NVD damage continued

There is something about having your product installed in over twenty billion instances all over the world and even out of the globe. In my case it helps me remain focused on and committed to working on the security aspects of curl. Ideally, we will never have our heartbleed moment.

Security is also a generally growing concern in the world around us and Open Source security perhaps especially so. This is one reason why NVD making things up is such a big problem.

The National Vulnerability Database (NVD) has a global presence. They host and share information about security vulnerabilities. If you search for a CVE Id using your favorite search engine, it is likely that the first result you get is a link to NVD’s page with information about that specific CVE. They take it upon themselves to educate the world about security issues. A job that certainly is needed but also one that puts a responsibility and requirement on them to be accurate. When they get things wrong they help distributing misinformation. Misinformation makes people potentially draw the wrong conclusions or act in wrong, incomplete or exaggerated ways.

Low or Medium severity issues

There are well-known, recognized and reputable Open Source projects who by policy never issue CVEs for security vulnerabilities they rank severity low or medium. (I will not identify such projects here because it is not the point of this post.)

Such a policy successfully avoids the risk that NVD will greatly inflate their issues since they can already only be high or critical. But is it helping the users and the ecosystem at large?

In the curl project we have a policy which makes us register a CVE for every single reported or self-detected problem that can have a security impact. Either at will or by mistake. This includes a fair amount of low and medium issues. The amount of low and medium issues as a total of all issues increases over time as we keep finding issues, but the really bad ones are less frequently reported.

As we have all data recorded and stored, we can visualize this development over time. Below is a graph showing the curl vulnerability and severity level trends since 2010.

Severity distribution in reported curl vulnerabilities since 2010

Out of the 145 published curl security vulnerabilities so far, 28% have been rated severity high or critical while 104 of them were set low or medium by the curl security team.

I think this trend is easy to explain. It is because of two separate developments:

  1. We as a project have matured and have learned over time how to test better, write code better to minimize risk and we have existed for a while to have a series of truly bad flaws already found (and fixed). We make less serious bugs these days.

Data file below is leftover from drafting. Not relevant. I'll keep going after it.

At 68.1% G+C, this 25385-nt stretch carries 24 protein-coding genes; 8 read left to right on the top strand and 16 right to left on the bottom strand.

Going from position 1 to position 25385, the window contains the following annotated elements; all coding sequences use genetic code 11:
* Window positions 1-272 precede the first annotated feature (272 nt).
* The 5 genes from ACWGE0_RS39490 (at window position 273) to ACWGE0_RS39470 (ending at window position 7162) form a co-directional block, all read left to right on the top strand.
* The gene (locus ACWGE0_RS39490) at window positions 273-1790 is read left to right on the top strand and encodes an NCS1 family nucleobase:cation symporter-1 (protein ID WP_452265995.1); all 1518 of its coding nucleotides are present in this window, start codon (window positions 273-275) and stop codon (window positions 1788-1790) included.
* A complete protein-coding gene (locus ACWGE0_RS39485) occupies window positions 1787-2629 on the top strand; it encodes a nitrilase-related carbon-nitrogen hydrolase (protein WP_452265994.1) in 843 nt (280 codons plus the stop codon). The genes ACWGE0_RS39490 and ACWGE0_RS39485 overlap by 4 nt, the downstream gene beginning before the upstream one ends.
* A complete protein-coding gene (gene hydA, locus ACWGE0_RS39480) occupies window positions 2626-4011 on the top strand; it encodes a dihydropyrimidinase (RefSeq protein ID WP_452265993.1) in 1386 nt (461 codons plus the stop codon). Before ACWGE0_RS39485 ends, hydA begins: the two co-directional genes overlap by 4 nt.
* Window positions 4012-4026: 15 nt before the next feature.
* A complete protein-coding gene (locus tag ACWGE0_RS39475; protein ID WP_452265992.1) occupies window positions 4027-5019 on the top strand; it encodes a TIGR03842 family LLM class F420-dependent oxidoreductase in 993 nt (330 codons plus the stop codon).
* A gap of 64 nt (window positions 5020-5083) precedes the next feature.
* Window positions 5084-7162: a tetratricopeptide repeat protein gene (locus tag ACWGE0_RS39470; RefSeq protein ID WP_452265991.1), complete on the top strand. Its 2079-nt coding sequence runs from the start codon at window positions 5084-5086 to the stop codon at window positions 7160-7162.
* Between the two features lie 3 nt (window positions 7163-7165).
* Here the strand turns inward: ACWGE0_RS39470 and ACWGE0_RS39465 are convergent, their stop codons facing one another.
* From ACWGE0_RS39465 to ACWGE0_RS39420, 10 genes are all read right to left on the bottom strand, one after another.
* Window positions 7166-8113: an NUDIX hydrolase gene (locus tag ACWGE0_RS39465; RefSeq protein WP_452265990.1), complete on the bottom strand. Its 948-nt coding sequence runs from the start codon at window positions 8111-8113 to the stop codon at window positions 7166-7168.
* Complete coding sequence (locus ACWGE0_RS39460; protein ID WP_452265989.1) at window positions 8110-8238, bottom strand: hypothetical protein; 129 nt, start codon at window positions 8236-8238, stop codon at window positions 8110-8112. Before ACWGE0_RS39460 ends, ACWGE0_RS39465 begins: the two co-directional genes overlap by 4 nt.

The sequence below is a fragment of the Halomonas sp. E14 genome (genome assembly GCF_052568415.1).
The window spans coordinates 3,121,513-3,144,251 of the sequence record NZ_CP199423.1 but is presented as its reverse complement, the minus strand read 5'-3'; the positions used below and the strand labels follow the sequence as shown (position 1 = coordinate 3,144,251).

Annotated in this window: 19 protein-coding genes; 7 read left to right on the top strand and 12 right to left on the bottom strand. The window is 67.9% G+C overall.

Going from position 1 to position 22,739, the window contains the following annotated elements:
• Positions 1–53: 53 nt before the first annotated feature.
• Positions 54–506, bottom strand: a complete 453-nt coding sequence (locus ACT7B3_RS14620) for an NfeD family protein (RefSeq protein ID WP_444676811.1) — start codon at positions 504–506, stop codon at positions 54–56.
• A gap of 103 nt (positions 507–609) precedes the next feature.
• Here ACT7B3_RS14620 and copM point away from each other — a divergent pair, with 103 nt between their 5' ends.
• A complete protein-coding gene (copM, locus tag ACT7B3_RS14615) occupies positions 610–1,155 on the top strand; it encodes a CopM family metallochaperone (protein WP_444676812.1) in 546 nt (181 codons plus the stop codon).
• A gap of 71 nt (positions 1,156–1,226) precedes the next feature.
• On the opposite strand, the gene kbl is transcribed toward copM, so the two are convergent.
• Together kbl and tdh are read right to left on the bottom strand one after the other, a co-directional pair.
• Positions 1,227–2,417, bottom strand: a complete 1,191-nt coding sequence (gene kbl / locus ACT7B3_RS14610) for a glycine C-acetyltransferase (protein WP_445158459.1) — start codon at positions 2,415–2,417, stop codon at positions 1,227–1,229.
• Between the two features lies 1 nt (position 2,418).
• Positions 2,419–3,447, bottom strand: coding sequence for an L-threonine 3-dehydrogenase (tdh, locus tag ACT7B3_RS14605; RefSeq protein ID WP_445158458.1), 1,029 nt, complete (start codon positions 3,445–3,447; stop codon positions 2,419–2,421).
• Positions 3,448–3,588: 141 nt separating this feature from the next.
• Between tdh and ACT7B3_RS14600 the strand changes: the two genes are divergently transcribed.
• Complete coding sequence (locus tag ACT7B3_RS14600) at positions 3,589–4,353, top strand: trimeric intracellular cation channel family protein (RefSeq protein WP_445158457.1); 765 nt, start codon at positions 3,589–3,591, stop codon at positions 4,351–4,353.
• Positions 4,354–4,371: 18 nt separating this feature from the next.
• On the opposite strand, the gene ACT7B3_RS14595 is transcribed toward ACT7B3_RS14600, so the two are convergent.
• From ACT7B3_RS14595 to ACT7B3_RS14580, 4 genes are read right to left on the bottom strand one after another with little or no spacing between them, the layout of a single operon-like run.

2. Since 2010, lots of more people look for security problems and these days we are much better better at identifying problems as security related and we have better tools, while for a few years ago the same problem would just have become “a bug fix”.

Deciding severity

When a security problem is reported to curl, the curl security team and the reporter collaborate. First to make sure we understand the full width of the problem and its security impact. What can happen and what is required for that badness to trigger? Further, we assess what the likeliness that this can be done on purpose or by mistake and how common those situations and required configurations might be. We know curl, we know the code but we also often go back and double-check exactly what the documentation says and promises to better assess what users should be expected to know and do, and what is not expected from them etc. And we re-read the involved code again and again.

curl is currently a little over 160,000 lines of feature packed C code (excluding blank lines). It might not always be straight forward to a casual observer exactly how everything is glued together even if we try to also document internals to help you find deeper knowledge.

I think it is fair to say that it requires a certain amount of experience and time spent with the code to be able to fully understand a curl security issue and what impact it might have. I believe it is difficult or next to impossible for someone without knowledge about how it works to just casually read our security advisories and try to second-guess our assessments and instead make your own.

Yet this is exactly what NVD does. They don’t even ask us for help or for clarifications of anything. They think they can assess the severity of our problems without knowing curl nor fully understanding the reported issues.

A case to prove my point